Gulf of Cadiz
lti-md ulquct eorreser
The year-to-year analysis of the seasonal cycle conrmed the level of agreement between the two
diurnovertor reof thescillati
dynamics (Srinivas, 2002).The main contributors to the seasonal and interannual vari-
ability are basically oceanographic (e.g. ocean heat content andcirculation), meteorological (e.g. piling-up of water due to local
precision. The spatial and temporal resolution of the altimeterrecords is mainly dened by their orbit. In general, the along-trackmeasurements provide near-global coverage of sea-level observa-tions with high accuracy and precision, and thus are suitable foranalysis of the seasonal and interannual variability of the sea-level.
To our knowledge, only a few studies have combined in-situ andalong-track altimeter data for analysis of the seasonal cycle incoastal areas. Fenoglio-Marc et al. (2005) analyzed the sea-levelchange along the Spanish coasts at interannual to inter-decade
* Corresponding author.E-mail addresses: firstname.lastname@example.org (J. Gmez-Enri), email@example.com
Contents lists available at
Estuarine, Coastal a
Estuarine, Coastal and Shelf Science 96 (2012) 114e121(A. Aboitiz), firstname.lastname@example.org (B. Tejedor), email@example.com (P. Villares).scales is useful for a better knowledge of interannual and inter-decade oscillations, and also for analysis of long-term trends(Tsimplis and Woodworth, 1994). A more in-depth monitoring ofthe seasonal sea-level variability in the coastal areas could behelpful for many coastal applications such as marine life studies,shoreline developments (processes like erosion of beaches), studiesof land movement, estuaries (Rossiter, 1967), and denition ofextreme sea-levels and coastal-hazard zones. The interannual sea-level oscillations give information about the year-to-year variabilityof the oceanic conditions and can be used to describe ocean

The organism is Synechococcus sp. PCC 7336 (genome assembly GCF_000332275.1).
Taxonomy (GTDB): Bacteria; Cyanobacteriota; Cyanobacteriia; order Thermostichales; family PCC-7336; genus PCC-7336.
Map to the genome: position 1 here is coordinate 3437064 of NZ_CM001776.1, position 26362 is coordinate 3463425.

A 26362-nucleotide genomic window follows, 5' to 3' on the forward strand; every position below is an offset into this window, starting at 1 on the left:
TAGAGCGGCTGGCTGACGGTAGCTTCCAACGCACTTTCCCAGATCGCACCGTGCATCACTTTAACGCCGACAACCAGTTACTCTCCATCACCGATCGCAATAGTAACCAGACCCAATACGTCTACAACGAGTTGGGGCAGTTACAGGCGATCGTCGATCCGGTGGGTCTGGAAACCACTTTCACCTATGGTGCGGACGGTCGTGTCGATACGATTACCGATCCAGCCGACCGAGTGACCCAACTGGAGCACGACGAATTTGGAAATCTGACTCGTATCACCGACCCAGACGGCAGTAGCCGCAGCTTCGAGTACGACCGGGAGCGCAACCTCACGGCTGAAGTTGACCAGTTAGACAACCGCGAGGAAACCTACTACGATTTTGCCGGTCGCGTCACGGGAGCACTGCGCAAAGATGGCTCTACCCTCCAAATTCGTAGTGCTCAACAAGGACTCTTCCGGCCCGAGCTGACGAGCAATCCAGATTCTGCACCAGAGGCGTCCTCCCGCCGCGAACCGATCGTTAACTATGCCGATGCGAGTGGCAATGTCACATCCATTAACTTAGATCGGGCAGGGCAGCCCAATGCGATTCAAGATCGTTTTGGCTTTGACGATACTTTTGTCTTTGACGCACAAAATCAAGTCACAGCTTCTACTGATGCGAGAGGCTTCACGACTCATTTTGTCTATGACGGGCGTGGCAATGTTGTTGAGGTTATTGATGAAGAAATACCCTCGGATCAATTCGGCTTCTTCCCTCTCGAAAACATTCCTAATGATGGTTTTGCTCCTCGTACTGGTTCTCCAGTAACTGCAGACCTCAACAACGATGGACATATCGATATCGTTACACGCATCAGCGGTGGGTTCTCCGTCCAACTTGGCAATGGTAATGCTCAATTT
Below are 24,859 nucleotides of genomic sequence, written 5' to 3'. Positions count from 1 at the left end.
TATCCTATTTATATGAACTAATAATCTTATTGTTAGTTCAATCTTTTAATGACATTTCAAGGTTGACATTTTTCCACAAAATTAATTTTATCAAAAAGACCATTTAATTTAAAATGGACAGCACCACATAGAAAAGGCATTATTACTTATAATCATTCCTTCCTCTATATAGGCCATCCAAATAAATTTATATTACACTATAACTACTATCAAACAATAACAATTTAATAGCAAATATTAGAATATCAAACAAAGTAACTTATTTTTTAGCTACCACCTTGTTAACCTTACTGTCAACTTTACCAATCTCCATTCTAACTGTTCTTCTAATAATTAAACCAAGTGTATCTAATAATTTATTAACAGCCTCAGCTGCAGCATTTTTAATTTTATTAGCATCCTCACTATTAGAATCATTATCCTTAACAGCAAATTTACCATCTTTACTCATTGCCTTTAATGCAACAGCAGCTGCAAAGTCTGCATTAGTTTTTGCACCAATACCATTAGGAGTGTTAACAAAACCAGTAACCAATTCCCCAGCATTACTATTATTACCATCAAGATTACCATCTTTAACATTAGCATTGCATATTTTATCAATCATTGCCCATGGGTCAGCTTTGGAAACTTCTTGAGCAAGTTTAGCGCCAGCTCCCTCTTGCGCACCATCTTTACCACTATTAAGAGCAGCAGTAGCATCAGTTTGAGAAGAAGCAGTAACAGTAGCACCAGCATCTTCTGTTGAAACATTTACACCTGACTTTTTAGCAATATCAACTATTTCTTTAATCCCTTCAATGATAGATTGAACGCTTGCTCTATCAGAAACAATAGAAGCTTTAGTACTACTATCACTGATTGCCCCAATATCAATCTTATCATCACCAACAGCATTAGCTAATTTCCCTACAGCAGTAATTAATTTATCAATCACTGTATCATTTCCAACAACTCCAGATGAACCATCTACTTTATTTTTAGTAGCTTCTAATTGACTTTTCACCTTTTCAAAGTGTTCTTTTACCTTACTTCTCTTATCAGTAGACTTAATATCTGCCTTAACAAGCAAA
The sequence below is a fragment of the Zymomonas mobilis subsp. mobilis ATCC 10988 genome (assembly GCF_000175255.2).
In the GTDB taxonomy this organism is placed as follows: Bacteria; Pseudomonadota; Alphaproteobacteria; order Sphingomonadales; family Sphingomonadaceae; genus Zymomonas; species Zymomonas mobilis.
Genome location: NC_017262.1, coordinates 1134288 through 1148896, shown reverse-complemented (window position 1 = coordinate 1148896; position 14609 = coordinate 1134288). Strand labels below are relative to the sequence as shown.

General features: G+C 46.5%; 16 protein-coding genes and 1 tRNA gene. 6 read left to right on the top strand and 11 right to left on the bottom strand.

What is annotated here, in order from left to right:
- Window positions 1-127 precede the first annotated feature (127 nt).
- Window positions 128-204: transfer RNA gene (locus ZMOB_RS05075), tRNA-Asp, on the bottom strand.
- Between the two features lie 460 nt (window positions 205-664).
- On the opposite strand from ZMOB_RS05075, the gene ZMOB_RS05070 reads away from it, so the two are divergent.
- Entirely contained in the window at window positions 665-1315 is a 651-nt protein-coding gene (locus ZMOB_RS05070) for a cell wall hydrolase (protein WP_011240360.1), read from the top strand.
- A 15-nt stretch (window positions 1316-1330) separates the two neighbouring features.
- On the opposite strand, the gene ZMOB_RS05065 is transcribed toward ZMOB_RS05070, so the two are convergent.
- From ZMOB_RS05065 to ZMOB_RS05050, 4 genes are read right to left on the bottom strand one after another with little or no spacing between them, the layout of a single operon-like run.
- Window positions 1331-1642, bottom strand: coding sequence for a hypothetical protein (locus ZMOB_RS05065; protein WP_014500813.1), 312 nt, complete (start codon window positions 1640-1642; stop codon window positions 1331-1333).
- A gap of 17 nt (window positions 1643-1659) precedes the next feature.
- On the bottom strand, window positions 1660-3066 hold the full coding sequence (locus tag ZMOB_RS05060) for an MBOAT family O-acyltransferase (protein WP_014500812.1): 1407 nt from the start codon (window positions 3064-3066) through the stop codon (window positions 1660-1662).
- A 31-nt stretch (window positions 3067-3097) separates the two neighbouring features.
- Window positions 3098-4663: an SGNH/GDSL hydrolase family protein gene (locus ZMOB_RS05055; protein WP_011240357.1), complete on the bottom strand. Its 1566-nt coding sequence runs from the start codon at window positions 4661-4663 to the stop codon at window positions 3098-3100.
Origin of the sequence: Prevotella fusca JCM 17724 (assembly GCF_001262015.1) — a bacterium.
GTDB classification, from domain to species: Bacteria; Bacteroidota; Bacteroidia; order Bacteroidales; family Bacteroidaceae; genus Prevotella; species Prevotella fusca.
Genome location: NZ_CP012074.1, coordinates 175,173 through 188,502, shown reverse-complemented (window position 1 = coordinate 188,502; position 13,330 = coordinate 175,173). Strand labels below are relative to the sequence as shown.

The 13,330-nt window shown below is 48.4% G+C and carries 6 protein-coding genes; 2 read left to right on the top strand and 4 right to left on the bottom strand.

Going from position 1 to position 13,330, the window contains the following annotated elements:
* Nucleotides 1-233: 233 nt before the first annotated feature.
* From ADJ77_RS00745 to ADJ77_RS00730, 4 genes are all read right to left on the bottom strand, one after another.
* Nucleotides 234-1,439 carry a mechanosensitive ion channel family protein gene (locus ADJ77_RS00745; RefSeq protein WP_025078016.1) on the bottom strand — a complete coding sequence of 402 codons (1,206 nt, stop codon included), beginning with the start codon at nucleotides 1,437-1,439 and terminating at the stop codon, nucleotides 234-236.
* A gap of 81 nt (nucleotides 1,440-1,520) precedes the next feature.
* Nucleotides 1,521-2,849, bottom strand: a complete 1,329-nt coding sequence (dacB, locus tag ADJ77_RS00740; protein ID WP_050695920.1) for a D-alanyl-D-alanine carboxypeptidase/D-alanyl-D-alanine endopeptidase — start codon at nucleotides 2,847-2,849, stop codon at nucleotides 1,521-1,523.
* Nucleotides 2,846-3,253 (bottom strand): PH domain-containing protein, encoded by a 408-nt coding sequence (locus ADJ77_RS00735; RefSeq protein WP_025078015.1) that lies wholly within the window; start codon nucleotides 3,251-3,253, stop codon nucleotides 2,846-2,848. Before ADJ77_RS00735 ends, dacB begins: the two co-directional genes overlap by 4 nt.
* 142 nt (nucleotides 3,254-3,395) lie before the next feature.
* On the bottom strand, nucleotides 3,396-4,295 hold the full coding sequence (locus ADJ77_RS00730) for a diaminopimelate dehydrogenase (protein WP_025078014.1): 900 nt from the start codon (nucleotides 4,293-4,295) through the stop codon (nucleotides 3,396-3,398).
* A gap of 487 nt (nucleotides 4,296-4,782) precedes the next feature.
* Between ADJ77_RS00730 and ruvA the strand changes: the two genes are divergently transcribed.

each of the above-mentioned factors has been analyzed in the pastat sites all around the world (Sultan et al., 1995; Bell and Goring,1998; Garca-Lafuente et al., 2004; Srinivas and Dinesh Kumar,2006; Marcos and Tsimplis, 2007; Vinogradov et al., 2008, andothers).
Traditionally, all the studies mentioned have used time seriesfrom tide gauges deployed at continental boundaries and inshallow waters; this has precluded any attempt to performa regional analysis of the seasonal cycle. Since 1992, radar altimetermissions have provided sea-level observations of high accuracy and1. Introduction
Excluding the semidiurnal andinertial meteorological uctuationsthe seasonal cycle is the main facvariability. A better understandingtidal processes to the sea-level o0272-7714/$ e see front matter 2011 Elsevier Ltd.doi:10.1016/j.ecss.2011.10.013river ow explained more than 50% of the variance associated with the daily mean sea-level. 2011 Elsevier Ltd. All rights reserved.
al tides, and the sub-periods of a few days,sponsible for sea-levelcontribution of non-
ons on seasonal time